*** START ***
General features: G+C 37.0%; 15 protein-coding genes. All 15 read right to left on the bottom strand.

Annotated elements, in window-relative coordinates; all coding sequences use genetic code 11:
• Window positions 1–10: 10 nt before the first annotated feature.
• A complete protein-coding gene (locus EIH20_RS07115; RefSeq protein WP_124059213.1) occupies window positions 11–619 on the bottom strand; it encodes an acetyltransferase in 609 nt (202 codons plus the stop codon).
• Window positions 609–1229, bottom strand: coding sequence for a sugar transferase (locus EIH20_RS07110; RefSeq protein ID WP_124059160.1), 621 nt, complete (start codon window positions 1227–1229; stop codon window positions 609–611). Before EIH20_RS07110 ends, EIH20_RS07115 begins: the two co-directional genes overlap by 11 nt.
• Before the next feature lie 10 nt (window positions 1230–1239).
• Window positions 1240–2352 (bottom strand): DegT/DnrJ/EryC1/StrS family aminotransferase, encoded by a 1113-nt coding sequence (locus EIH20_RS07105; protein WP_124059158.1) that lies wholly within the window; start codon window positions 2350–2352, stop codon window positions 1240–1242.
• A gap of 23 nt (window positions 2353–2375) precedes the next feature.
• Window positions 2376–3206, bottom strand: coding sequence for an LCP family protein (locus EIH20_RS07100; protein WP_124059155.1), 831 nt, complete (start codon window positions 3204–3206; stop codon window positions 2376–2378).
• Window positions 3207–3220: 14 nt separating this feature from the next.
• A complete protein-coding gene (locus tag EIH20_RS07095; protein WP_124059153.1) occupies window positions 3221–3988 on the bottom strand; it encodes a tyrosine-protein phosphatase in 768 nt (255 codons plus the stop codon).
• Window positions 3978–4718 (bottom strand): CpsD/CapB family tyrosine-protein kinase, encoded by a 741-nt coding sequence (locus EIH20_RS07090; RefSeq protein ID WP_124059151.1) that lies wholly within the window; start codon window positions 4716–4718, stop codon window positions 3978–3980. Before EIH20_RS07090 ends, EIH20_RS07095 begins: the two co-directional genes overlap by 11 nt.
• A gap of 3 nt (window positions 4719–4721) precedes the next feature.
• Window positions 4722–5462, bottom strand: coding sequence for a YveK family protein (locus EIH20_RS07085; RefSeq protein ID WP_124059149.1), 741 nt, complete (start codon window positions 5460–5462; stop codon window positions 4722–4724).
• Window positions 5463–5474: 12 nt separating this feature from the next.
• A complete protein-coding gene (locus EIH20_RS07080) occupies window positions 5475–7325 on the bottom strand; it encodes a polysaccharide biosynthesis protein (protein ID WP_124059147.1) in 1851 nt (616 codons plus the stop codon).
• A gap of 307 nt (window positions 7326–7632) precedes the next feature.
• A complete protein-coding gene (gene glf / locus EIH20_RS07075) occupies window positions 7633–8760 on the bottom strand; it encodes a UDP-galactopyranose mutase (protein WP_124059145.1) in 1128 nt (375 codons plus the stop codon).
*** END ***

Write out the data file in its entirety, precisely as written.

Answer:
General features: G+C 37.0%; 15 protein-coding genes. All 15 read right to left on the bottom strand.

Annotated elements, in window-relative coordinates; all coding sequences use genetic code 11:
• Window positions 1–10: 10 nt before the first annotated feature.
• A complete protein-coding gene (locus EIH20_RS07115; RefSeq protein WP_124059213.1) occupies window positions 11–619 on the bottom strand; it encodes an acetyltransferase in 609 nt (202 codons plus the stop codon).
• Window positions 609–1229, bottom strand: coding sequence for a sugar transferase (locus EIH20_RS07110; RefSeq protein ID WP_124059160.1), 621 nt, complete (start codon window positions 1227–1229; stop codon window positions 609–611). Before EIH20_RS07110 ends, EIH20_RS07115 begins: the two co-directional genes overlap by 11 nt.
• Before the next feature lie 10 nt (window positions 1230–1239).
• Window positions 1240–2352 (bottom strand): DegT/DnrJ/EryC1/StrS family aminotransferase, encoded by a 1113-nt coding sequence (locus EIH20_RS07105; protein WP_124059158.1) that lies wholly within the window; start codon window positions 2350–2352, stop codon window positions 1240–1242.
• A gap of 23 nt (window positions 2353–2375) precedes the next feature.
• Window positions 2376–3206, bottom strand: coding sequence for an LCP family protein (locus EIH20_RS07100; protein WP_124059155.1), 831 nt, complete (start codon window positions 3204–3206; stop codon window positions 2376–2378).
• Window positions 3207–3220: 14 nt separating this feature from the next.
• A complete protein-coding gene (locus tag EIH20_RS07095; protein WP_124059153.1) occupies window positions 3221–3988 on the bottom strand; it encodes a tyrosine-protein phosphatase in 768 nt (255 codons plus the stop codon).
• Window positions 3978–4718 (bottom strand): CpsD/CapB family tyrosine-protein kinase, encoded by a 741-nt coding sequence (locus EIH20_RS07090; RefSeq protein ID WP_124059151.1) that lies wholly within the window; start codon window positions 4716–4718, stop codon window positions 3978–3980. Before EIH20_RS07090 ends, EIH20_RS07095 begins: the two co-directional genes overlap by 11 nt.
• A gap of 3 nt (window positions 4719–4721) precedes the next feature.
• Window positions 4722–5462, bottom strand: coding sequence for a YveK family protein (locus EIH20_RS07085; RefSeq protein ID WP_124059149.1), 741 nt, complete (start codon window positions 5460–5462; stop codon window positions 4722–4724).
• Window positions 5463–5474: 12 nt separating this feature from the next.
• A complete protein-coding gene (locus EIH20_RS07080) occupies window positions 5475–7325 on the bottom strand; it encodes a polysaccharide biosynthesis protein (protein ID WP_124059147.1) in 1851 nt (616 codons plus the stop codon).
• A gap of 307 nt (window positions 7326–7632) precedes the next feature.
• A complete protein-coding gene (gene glf / locus EIH20_RS07075) occupies window positions 7633–8760 on the bottom strand; it encodes a UDP-galactopyranose mutase (protein WP_124059145.1) in 1128 nt (375 codons plus the stop codon).